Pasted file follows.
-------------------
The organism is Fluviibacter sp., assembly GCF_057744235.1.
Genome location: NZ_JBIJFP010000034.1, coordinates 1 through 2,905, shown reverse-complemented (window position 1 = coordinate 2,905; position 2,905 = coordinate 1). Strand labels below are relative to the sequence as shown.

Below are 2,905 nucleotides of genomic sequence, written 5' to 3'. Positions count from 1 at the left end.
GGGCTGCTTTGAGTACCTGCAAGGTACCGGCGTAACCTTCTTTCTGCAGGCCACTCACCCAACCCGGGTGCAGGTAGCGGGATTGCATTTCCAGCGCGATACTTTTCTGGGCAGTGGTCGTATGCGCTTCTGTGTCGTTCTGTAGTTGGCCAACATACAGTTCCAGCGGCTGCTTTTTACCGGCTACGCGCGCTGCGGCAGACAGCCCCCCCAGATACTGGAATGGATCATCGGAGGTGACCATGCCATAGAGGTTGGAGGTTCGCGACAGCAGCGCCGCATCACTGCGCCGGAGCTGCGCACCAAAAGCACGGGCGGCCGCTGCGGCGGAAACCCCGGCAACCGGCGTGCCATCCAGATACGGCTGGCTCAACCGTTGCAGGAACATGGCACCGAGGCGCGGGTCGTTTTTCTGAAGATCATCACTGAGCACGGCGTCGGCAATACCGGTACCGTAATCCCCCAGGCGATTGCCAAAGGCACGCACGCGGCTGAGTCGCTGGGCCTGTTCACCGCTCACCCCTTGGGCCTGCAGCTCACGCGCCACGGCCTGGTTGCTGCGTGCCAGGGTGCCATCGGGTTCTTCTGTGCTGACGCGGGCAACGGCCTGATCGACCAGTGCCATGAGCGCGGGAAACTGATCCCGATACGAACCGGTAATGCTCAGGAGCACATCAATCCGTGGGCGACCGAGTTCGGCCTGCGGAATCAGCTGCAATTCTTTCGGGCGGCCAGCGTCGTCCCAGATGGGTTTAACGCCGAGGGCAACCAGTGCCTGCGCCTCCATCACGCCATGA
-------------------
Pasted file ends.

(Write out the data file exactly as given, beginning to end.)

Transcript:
The organism is Fluviibacter sp., assembly GCF_057744235.1.
Genome location: NZ_JBIJFP010000034.1, coordinates 1 through 2,905, shown reverse-complemented (window position 1 = coordinate 2,905; position 2,905 = coordinate 1). Strand labels below are relative to the sequence as shown.

Below are 2,905 nucleotides of genomic sequence, written 5' to 3'. Positions count from 1 at the left end.
GGGCTGCTTTGAGTACCTGCAAGGTACCGGCGTAACCTTCTTTCTGCAGGCCACTCACCCAACCCGGGTGCAGGTAGCGGGATTGCATTTCCAGCGCGATACTTTTCTGGGCAGTGGTCGTATGCGCTTCTGTGTCGTTCTGTAGTTGGCCAACATACAGTTCCAGCGGCTGCTTTTTACCGGCTACGCGCGCTGCGGCAGACAGCCCCCCCAGATACTGGAATGGATCATCGGAGGTGACCATGCCATAGAGGTTGGAGGTTCGCGACAGCAGCGCCGCATCACTGCGCCGGAGCTGCGCACCAAAAGCACGGGCGGCCGCTGCGGCGGAAACCCCGGCAACCGGCGTGCCATCCAGATACGGCTGGCTCAACCGTTGCAGGAACATGGCACCGAGGCGCGGGTCGTTTTTCTGAAGATCATCACTGAGCACGGCGTCGGCAATACCGGTACCGTAATCCCCCAGGCGATTGCCAAAGGCACGCACGCGGCTGAGTCGCTGGGCCTGTTCACCGCTCACCCCTTGGGCCTGCAGCTCACGCGCCACGGCCTGGTTGCTGCGTGCCAGGGTGCCATCGGGTTCTTCTGTGCTGACGCGGGCAACGGCCTGATCGACCAGTGCCATGAGCGCGGGAAACTGATCCCGATACGAACCGGTAATGCTCAGGAGCACATCAATCCGTGGGCGACCGAGTTCGGCCTGCGGAATCAGCTGCAATTCTTTCGGGCGGCCAGCGTCGTCCCAGATGGGTTTAACGCCGAGGGCAACCAGTGCCTGCGCCTCCATCACGCCATGA